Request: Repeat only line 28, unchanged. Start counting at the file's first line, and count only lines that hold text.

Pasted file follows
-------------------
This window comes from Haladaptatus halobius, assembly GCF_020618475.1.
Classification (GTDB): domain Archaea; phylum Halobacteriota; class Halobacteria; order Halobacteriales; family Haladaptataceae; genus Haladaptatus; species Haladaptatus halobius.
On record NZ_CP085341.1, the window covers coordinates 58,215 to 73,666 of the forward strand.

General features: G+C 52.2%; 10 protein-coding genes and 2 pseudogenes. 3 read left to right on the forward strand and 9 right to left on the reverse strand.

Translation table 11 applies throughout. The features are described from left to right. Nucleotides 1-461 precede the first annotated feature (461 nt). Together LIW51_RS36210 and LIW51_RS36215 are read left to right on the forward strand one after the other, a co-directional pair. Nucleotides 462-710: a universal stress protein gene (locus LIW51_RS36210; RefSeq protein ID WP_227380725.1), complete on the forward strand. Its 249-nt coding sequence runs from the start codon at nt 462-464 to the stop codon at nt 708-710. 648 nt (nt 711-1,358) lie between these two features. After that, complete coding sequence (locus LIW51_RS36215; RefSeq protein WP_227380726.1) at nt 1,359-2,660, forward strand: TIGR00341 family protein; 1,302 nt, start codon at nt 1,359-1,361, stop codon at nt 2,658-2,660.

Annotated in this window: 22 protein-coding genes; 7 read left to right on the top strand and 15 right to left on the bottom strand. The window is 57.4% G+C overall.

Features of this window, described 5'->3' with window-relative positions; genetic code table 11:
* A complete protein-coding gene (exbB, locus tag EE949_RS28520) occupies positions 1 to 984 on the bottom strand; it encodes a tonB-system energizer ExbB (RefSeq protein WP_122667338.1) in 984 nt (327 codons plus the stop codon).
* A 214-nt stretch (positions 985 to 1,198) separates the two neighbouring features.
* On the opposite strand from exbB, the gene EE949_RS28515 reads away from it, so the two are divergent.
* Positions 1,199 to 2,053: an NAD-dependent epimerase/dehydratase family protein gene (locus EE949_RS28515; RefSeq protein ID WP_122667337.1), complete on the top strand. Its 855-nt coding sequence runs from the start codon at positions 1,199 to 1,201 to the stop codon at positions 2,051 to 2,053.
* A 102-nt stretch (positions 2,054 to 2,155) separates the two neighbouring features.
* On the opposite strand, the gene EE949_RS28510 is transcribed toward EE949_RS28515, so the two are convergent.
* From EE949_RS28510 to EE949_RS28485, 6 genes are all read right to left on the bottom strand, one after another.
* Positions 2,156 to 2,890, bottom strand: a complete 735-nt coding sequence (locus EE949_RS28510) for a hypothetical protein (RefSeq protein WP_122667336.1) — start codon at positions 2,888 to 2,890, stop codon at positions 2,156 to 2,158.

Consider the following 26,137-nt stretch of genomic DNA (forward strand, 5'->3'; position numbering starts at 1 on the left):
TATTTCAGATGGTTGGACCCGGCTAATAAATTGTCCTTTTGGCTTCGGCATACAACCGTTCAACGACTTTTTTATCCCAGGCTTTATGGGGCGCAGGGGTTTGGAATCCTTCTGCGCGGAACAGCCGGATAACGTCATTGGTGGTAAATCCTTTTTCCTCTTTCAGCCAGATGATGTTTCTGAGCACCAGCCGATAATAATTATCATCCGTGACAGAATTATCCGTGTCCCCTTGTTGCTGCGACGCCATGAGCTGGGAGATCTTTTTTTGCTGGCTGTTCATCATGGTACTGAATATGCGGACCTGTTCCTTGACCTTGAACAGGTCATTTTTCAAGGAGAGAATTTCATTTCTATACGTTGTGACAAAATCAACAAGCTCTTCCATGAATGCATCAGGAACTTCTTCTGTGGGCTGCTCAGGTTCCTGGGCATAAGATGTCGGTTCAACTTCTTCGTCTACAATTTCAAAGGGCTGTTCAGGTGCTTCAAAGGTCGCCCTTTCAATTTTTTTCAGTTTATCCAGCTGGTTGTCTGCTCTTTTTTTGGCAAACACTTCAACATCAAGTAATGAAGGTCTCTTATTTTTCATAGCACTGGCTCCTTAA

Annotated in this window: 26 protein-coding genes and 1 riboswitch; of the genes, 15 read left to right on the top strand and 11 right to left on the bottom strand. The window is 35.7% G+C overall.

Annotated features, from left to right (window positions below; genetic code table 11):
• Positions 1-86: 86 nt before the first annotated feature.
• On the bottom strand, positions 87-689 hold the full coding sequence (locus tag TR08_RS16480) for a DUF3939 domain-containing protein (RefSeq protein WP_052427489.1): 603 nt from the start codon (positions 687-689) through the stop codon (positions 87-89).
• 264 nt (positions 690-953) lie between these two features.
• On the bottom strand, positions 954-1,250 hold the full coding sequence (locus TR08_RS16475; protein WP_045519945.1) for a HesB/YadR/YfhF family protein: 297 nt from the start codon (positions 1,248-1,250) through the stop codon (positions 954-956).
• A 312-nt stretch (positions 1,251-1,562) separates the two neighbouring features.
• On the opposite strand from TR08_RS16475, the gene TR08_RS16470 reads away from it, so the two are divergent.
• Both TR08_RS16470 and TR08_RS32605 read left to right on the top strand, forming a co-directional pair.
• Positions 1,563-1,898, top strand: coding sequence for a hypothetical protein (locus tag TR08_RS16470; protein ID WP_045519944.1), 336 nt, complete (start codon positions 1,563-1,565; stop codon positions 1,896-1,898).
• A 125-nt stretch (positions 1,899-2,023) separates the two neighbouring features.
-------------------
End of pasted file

• A 125-nt stretch (positions 1,899-2,023) separates the two neighbouring features.